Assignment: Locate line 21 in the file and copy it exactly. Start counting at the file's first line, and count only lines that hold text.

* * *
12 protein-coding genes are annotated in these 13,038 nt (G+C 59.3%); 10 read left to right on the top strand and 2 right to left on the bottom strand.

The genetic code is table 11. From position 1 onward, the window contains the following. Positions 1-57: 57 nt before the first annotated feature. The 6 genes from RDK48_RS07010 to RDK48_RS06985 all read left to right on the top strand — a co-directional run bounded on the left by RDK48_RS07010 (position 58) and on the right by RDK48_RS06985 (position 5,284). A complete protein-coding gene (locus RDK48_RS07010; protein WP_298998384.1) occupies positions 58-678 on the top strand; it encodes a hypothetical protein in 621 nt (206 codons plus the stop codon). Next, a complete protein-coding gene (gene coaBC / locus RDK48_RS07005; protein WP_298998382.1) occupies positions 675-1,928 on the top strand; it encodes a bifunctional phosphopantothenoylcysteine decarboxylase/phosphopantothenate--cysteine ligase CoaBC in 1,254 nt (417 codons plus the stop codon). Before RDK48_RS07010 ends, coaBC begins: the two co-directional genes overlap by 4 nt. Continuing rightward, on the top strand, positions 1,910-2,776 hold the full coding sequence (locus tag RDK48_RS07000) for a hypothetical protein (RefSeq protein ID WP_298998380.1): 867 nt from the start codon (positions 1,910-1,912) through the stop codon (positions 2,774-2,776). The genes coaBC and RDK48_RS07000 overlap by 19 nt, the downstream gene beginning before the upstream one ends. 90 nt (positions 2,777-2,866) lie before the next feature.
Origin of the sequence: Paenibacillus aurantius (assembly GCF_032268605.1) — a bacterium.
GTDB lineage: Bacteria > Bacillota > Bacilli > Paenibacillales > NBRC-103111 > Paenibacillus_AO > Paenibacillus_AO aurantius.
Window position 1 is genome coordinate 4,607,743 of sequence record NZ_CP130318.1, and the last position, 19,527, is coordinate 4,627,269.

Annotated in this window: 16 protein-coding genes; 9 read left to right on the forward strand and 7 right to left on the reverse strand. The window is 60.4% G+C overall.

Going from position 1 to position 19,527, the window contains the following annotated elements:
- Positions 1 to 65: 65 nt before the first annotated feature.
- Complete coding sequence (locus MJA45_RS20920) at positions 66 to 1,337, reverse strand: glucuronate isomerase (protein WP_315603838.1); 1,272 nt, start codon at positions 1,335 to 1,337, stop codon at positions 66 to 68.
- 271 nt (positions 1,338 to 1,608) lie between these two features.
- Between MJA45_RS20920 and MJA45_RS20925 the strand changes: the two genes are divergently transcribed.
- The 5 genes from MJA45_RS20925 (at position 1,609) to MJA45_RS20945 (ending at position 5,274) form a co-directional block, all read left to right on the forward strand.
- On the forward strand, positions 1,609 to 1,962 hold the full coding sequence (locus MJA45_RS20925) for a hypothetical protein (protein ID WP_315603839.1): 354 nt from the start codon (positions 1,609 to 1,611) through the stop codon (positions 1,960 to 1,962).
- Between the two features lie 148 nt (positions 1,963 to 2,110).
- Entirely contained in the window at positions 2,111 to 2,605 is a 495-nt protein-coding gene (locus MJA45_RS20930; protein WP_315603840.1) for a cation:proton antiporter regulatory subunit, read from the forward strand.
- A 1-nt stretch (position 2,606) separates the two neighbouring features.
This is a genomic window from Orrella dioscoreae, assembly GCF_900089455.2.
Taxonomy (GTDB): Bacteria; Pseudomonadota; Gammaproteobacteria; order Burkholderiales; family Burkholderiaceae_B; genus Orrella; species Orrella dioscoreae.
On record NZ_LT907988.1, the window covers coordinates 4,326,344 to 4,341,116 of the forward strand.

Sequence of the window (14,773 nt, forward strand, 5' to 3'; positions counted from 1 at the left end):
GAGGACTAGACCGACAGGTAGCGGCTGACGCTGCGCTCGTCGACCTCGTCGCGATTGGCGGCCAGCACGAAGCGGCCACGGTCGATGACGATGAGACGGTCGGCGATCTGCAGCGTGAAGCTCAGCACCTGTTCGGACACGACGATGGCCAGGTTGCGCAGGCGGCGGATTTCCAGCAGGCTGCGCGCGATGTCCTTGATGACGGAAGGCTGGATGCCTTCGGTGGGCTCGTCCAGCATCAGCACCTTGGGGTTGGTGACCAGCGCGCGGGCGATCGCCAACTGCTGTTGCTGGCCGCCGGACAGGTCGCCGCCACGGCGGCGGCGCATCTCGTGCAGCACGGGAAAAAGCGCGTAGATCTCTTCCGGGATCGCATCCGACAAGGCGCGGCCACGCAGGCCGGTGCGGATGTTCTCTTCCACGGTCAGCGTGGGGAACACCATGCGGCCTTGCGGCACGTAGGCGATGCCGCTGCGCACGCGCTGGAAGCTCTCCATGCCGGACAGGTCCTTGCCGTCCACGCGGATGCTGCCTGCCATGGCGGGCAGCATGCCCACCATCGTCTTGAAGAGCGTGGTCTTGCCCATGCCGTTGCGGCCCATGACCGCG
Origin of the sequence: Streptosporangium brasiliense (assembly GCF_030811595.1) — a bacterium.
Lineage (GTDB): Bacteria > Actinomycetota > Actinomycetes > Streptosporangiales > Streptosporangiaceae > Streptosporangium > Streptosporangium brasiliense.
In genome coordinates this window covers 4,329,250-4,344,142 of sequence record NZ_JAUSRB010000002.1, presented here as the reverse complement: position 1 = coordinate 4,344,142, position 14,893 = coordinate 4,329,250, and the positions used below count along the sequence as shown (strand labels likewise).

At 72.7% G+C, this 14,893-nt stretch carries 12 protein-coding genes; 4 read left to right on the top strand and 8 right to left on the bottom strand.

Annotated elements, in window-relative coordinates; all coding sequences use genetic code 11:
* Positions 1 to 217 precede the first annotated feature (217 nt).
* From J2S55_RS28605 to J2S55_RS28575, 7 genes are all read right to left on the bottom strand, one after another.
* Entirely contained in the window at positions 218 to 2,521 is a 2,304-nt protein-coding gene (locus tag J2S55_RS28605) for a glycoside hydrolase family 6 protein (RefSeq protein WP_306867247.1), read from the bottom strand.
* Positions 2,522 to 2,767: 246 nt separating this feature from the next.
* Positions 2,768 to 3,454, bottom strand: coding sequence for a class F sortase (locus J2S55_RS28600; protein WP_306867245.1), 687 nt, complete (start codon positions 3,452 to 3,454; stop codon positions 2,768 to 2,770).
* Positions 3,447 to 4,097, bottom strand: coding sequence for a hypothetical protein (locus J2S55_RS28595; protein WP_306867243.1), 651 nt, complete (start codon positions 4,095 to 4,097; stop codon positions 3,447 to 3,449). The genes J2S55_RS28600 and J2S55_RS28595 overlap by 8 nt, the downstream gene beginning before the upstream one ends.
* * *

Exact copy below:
GAGGACTAGACCGACAGGTAGCGGCTGACGCTGCGCTCGTCGACCTCGTCGCGATTGGCGGCCAGCACGAAGCGGCCACGGTCGATGACGATGAGACGGTCGGCGATCTGCAGCGTGAAGCTCAGCACCTGTTCGGACACGACGATGGCCAGGTTGCGCAGGCGGCGGATTTCCAGCAGGCTGCGCGCGATGTCCTTGATGACGGAAGGCTGGATGCCTTCGGTGGGCTCGTCCAGCATCAGCACCTTGGGGTTGGTGACCAGCGCGCGGGCGATCGCCAACTGCTGTTGCTGGCCGCCGGACAGGTCGCCGCCACGGCGGCGGCGCATCTCGTGCAGCACGGGAAAAAGCGCGTAGATCTCTTCCGGGATCGCATCCGACAAGGCGCGGCCACGCAGGCCGGTGCGGATGTTCTCTTCCACGGTCAGCGTGGGGAACACCATGCGGCCTTGCGGCACGTAGGCGATGCCGCTGCGCACGCGCTGGAAGCTCTCCATGCCGGACAGGTCCTTGCCGTCCACGCGGATGCTGCCTGCCATGGCGGGCAGCATGCCCACCATCGTCTTGAAGAGCGTGGTCTTGCCCATGCCGTTGCGGCCCATGACCGCG